Well I guess it had to happen eventually. While travelling the back roads of some hilly areas looking for out of the way spots I came over a hill on dirt, well hard packed wet clay actually, heading downhill incredibly slowly and applying the brakes lightly but obviously not lightly enough and the front wheel gave way into a water rut and down she went. Travelling only slowly I stepped off and lifted my leg over the windscreen leaving the motorcycle resting on its crash bars. No damage other than a slight scratch to the underside of the pannier. As usual everywhere this sort of thing happens there was an audience. A difficult u turn across the narrow sloping road and back the way I had come. 44000 km and the first time she has been down.
One hears of birds nest soup but having visited a swallow nesting cave between Soppong and Chiang Mai there is no way I would ever try the soup. The soup is made from the saliva which sticks the nesting material together. The cave had a river flowing through and there were large colonies of bats and some old human burial wooden coffins placed high up within a side cave. It was an interesting day being capped off seeing a snake swallow a lizard whole. The lizard seemed almost as large as the snake. The road here, not being near the border, deteriorated noticeably. Not the surface necessarily but with long narrow and winding sections with considerable traffic.
Chiang Mai, Probably the best known city in Thailand outside Bangkok. I was surprised at the number of ex-pats deciding that this is where they wish to spend the rest of their days. Many ran businesses, but equally as many seemed to be dropping out and it is easier, more comfortable and cheaper to drop out here than at home. It is here to that you realize that Thai women are no less vain than western women. Some women apply a white or yellow cream to their faces to attempt to make them paler skinned and keep the skin younger looking. They cover their faces with balaclavas when working outside to prevent the ageing of the skin due to sun and wind.
Off for a quick trip up Doi Inthanon, Thailand's highest peak at 2595 metres and the highest I have been with the motorcycle. Despite its height the mountain never gets snow owing to its latitude near the equator. The peak is covered in thick jungle and over the last 40 years elephant, rhinoceros, bear, big cats and monkeys have become extinct within the park. That's only 40 years, within my life time.
No trip to Thailand would be complete without the famous Thai massage. Sorry I am referring to the traditional not the sexual event. You will have to visit Thailand yourself to get a full description of the sexual massage. For 100b or $A5 you get one hour of a body workout where you expend no energy. Wearing only loose cotton pants and top outfit, supplied, the attractive or not so attractive female masseuse manipulates your every muscle into total submission. You walk away feeling drained but relaxed, exhausted but refreshed. On this occasion the room was air conditioned and had facilities for eight massages to be carried out at a time in the one room. This helps to make sure the customer doesn't get the wrong idea about what the establishment provides.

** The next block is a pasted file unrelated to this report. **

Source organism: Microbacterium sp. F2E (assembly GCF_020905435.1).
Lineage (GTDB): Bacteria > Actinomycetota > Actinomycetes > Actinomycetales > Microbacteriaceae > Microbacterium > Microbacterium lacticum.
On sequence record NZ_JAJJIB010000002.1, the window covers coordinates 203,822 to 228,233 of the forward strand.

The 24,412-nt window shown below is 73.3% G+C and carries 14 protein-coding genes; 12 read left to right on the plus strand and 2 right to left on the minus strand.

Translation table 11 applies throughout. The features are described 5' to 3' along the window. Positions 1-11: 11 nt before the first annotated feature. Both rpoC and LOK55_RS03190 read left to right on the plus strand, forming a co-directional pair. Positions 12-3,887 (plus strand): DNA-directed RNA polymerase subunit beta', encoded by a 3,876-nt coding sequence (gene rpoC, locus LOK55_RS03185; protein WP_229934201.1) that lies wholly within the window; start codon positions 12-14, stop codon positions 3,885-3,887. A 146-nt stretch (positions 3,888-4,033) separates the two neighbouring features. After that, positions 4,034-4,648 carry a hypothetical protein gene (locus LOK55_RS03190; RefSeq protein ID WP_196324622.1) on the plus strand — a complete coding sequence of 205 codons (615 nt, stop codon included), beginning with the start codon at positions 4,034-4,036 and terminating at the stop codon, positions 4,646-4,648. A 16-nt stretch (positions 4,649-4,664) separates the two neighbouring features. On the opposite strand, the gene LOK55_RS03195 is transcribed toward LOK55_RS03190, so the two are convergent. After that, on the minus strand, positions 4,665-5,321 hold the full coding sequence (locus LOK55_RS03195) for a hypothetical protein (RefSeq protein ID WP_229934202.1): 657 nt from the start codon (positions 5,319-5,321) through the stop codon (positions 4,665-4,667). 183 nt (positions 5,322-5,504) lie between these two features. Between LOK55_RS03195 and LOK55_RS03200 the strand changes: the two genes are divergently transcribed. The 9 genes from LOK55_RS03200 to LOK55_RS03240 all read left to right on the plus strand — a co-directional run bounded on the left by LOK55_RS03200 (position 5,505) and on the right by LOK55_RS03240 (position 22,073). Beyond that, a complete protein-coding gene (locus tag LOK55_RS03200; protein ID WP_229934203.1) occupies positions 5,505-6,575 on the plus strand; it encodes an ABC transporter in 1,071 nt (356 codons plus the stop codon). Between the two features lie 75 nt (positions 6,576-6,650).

Well after a couple of days rest in Chiang Mai and its off to Chiang Rai where after a night's stay off to Mae Salong into the mountains. A must see in Chiang Rai is the hill tribe museum, which gives a conservative balanced view of the different types of hill tribes people and their individual cultures. The road north west, the best so far, with magnificent scenery through hand cultivated hill plots to open forests and mountain peaks. The further north I travel the better the scenery becomes. The road also of good surface and comfortably tight. Travelling slowly though to try and capture all the scenery.
Lunch was a bit unusual. The street vendor had buffalo parts being grilled over a charcoal fire. I used the point and shoot method, and seeing a large piece of meat that contained no fat ordered it. I thought I was ordering grilled heart. It seemed a bit tough for heart, which is usually quite tender, yet it was grainy like heart. After about half way through I realized it was “prairie oyster”, “buffalo balls”, testicles. A bit tough but not too bad. Mae Salong is the most remote town I found in Thailand and being on the border, and not having had much government control in the past, it has developed its own unique way of life, generally left alone by the Thai officials. Here you can smoke opium, buy home brew whisky for 20b a bottle, or 15b with your own bottle, or buy snake or centipede whisky. A small snake or very large centipede is placed into a bottle of whisky where it quickly drowns and the poison contained within the body is transferred to the whisky.
Back down the same road to the highway and up to the northernmost town in Thailand, Mai Sai.
Move with me to Burma,
or go to our next visit to Thailand .
Story and photos copyright ©
Peter and Kay Forwood,